Subtitled ‘The Road to Burgundy’
Published by Gotham Books (Penguin).
On trains and trams for the last couple of months I’ve been dipping into this book – Ray kindly thrust it into my hands the last time I saw him – and despite ~290 A5 pages, the chapters are relatively ‘bite-size’, so it was a perfect fit for such travel arrangements!
I’m pretty sure that most people here now know of Ray Walker; at his Maison Ilan he’s single-handedly redefined what an outsider can achieve in Burgundy, and his wines are quite good too! But a book? What next, a film? He’s already been practicing his camera-facing skills!
Not getting too far ahead of ourselves, let’s concentrate on the book… ‘Ray does Burgundy‘, as I shall henceforth refer to this book, is very much (to a British ear) a Disney book (or film? 🙂 ) of apparent worthiness, but this is also a fleeting tenor, because I was quickly wrapped up in the story, as opposed to the storytelling – and given the detail the book covers, Ray must have a hell of a memory for events and dialogue. Actually I knew quite a lot of the story from various meetings with Ray, but had assumed much of it wasn’t for print – how wrong I was – but Ray tells a good tale!
Of-course I know many of the book’s actors, but Ray does Burgundy is anyway a fascinating story, indeed book: It’s about destiny, the journey, serendipity, the odd psycho (clearly better than rogues, or at least in this particular case) and relationships, like wine, forged. Actually I think that Ray was more than a little lucky in his various dealings, as there are clearly more rogues than psychos – perhaps it was all good character judgement on his part!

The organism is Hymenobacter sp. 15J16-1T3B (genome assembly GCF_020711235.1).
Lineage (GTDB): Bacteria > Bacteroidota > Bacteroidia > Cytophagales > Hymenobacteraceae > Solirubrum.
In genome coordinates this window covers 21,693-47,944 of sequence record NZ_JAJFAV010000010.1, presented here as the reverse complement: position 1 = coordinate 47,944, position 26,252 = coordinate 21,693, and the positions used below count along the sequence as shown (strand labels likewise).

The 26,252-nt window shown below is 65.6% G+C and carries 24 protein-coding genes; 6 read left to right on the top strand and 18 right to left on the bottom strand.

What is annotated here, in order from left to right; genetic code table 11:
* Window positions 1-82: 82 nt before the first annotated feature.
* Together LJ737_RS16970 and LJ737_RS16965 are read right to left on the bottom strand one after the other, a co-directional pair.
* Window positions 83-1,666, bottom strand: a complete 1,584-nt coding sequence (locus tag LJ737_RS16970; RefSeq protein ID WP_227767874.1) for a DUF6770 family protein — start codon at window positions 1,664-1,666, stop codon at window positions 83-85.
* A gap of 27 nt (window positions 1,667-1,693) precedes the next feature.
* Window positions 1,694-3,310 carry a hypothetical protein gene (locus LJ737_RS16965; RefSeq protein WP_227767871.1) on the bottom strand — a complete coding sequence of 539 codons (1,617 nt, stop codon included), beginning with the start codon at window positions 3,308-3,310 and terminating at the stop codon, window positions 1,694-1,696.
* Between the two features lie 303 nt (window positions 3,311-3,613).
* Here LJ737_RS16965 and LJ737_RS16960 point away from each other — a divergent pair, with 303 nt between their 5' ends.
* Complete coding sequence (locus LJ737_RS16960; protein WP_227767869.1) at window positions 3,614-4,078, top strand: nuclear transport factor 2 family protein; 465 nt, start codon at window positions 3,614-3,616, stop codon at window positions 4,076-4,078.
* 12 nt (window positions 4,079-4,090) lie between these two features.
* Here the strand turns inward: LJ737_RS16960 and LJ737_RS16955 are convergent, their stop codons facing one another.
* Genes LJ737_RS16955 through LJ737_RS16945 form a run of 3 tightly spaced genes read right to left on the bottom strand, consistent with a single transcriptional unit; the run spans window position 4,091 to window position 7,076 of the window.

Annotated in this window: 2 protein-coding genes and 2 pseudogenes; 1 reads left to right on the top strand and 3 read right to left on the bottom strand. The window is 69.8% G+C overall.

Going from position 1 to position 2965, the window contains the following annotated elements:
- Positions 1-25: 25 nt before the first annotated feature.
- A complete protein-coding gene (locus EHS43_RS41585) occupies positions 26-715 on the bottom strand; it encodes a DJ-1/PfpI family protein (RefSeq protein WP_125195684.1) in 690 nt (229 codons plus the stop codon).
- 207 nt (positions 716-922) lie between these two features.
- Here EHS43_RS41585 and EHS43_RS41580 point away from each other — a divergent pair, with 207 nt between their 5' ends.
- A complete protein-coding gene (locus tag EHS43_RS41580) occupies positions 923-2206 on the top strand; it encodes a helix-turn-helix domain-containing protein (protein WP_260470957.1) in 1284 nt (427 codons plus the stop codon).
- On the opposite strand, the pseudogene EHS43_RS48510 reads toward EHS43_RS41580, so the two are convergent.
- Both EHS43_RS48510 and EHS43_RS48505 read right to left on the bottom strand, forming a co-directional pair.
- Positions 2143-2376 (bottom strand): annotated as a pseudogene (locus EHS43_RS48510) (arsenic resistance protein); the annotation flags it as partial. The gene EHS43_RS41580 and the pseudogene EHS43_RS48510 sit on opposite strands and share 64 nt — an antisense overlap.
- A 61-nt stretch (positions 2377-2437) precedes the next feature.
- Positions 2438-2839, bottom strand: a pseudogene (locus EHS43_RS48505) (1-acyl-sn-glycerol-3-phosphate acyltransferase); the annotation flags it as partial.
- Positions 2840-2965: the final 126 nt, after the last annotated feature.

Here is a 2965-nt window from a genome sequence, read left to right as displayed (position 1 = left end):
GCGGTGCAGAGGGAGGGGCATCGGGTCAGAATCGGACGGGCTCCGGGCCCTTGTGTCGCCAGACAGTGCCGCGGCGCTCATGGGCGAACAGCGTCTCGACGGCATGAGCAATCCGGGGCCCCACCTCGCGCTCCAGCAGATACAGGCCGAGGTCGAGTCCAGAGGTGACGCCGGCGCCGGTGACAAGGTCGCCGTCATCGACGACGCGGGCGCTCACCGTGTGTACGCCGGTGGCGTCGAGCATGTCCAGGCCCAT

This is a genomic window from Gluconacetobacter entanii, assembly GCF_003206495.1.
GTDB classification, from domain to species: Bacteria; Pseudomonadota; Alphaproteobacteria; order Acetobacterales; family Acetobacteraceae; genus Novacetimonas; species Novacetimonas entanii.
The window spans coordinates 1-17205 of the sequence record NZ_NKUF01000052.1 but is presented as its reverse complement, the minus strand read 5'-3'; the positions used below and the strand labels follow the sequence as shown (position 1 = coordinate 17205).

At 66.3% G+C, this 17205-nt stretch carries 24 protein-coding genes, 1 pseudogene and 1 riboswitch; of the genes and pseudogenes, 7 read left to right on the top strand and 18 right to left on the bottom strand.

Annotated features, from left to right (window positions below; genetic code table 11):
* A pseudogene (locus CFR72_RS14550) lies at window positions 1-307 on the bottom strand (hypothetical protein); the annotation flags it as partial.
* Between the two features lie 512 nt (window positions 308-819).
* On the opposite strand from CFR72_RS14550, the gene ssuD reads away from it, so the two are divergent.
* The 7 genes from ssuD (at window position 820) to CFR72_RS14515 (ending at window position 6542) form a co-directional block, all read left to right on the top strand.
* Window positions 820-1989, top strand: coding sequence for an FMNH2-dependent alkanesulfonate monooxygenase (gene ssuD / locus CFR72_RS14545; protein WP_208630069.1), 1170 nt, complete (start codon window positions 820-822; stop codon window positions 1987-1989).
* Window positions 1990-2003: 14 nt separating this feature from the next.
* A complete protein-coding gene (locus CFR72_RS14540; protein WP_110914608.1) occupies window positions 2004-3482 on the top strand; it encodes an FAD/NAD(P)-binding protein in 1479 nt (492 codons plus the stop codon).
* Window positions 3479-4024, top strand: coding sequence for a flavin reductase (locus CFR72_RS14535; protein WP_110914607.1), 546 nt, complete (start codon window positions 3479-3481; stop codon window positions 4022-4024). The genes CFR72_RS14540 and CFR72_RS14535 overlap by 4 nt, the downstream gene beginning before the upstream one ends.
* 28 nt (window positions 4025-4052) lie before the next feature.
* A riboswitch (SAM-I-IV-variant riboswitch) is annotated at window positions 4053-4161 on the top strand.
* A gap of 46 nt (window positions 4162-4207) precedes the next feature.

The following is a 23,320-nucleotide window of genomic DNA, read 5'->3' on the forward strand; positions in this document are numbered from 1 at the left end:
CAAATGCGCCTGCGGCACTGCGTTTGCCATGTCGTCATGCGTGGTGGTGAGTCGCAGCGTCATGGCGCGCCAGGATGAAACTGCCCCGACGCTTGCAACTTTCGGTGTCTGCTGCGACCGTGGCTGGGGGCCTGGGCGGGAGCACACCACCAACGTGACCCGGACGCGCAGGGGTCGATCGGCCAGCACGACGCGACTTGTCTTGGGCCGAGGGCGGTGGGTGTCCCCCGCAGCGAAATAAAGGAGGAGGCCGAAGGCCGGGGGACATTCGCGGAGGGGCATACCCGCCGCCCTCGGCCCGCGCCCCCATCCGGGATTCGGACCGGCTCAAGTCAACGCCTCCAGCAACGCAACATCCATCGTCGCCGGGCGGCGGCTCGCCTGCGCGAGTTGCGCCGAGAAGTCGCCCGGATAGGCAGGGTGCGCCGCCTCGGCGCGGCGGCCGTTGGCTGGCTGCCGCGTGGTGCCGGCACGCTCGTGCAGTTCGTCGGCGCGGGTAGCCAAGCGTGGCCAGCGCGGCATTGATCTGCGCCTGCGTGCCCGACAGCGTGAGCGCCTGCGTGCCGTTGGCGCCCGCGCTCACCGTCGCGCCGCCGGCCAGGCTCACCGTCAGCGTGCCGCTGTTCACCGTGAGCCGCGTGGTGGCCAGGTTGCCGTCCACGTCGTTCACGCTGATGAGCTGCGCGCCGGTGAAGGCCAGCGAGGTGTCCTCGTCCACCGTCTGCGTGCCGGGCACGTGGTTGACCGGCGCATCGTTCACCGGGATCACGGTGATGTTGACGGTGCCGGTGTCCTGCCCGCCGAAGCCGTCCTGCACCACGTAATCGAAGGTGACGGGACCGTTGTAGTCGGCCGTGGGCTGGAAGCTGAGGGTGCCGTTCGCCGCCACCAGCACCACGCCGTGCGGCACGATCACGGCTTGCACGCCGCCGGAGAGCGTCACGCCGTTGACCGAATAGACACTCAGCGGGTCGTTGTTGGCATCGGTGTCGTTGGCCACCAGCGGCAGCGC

Whilst many see Ray’s progress as nothing short of a miracle, I personally I have the impression that Burgundians are more open to outsiders than their fellow locals and I’ve no doubt that this was in Ray’s favour – had he not met a Leflaive or a Gouges (etcetera) there may have been other willing substitutes – but there can be no discounting that it takes effort, sacrifice, enthusiasm and eventually attention to detail, to do what Ray has done. In most things Ray clearly prefers, where possible, to have control of the narrative, but in the end (good book or bad book – though it IS a good book), Ray is first and foremost a wine-producer, so this is how I judge him, and given the quality of his wines, to-date, Ray seems to have that taped…